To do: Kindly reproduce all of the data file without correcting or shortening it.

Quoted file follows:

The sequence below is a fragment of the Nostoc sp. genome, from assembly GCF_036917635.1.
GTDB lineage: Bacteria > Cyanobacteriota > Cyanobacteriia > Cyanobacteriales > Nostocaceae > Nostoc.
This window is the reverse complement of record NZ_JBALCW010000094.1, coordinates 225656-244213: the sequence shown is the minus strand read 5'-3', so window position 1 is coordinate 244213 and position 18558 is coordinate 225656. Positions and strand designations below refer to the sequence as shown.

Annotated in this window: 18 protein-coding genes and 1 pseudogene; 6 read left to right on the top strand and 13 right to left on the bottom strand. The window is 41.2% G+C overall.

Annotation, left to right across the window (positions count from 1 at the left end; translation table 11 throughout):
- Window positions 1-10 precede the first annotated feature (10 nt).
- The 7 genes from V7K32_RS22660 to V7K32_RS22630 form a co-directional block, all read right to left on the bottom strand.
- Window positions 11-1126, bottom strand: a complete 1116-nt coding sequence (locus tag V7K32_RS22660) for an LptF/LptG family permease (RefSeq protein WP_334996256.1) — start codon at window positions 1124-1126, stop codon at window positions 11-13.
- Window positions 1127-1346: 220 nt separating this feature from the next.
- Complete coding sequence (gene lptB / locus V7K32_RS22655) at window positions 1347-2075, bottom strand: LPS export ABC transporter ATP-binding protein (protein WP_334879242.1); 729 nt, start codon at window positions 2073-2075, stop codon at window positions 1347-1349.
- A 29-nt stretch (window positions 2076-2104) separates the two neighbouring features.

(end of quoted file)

The sequence below is a fragment of the Nostoc sp. genome, from assembly GCF_036917635.1.
GTDB lineage: Bacteria > Cyanobacteriota > Cyanobacteriia > Cyanobacteriales > Nostocaceae > Nostoc.
This window is the reverse complement of record NZ_JBALCW010000094.1, coordinates 225656-244213: the sequence shown is the minus strand read 5'-3', so window position 1 is coordinate 244213 and position 18558 is coordinate 225656. Positions and strand designations below refer to the sequence as shown.

Annotated in this window: 18 protein-coding genes and 1 pseudogene; 6 read left to right on the top strand and 13 right to left on the bottom strand. The window is 41.2% G+C overall.

Annotation, left to right across the window (positions count from 1 at the left end; translation table 11 throughout):
- Window positions 1-10 precede the first annotated feature (10 nt).
- The 7 genes from V7K32_RS22660 to V7K32_RS22630 form a co-directional block, all read right to left on the bottom strand.
- Window positions 11-1126, bottom strand: a complete 1116-nt coding sequence (locus tag V7K32_RS22660) for an LptF/LptG family permease (RefSeq protein WP_334996256.1) — start codon at window positions 1124-1126, stop codon at window positions 11-13.
- Window positions 1127-1346: 220 nt separating this feature from the next.
- Complete coding sequence (gene lptB / locus V7K32_RS22655) at window positions 1347-2075, bottom strand: LPS export ABC transporter ATP-binding protein (protein WP_334879242.1); 729 nt, start codon at window positions 2073-2075, stop codon at window positions 1347-1349.
- A 29-nt stretch (window positions 2076-2104) separates the two neighbouring features.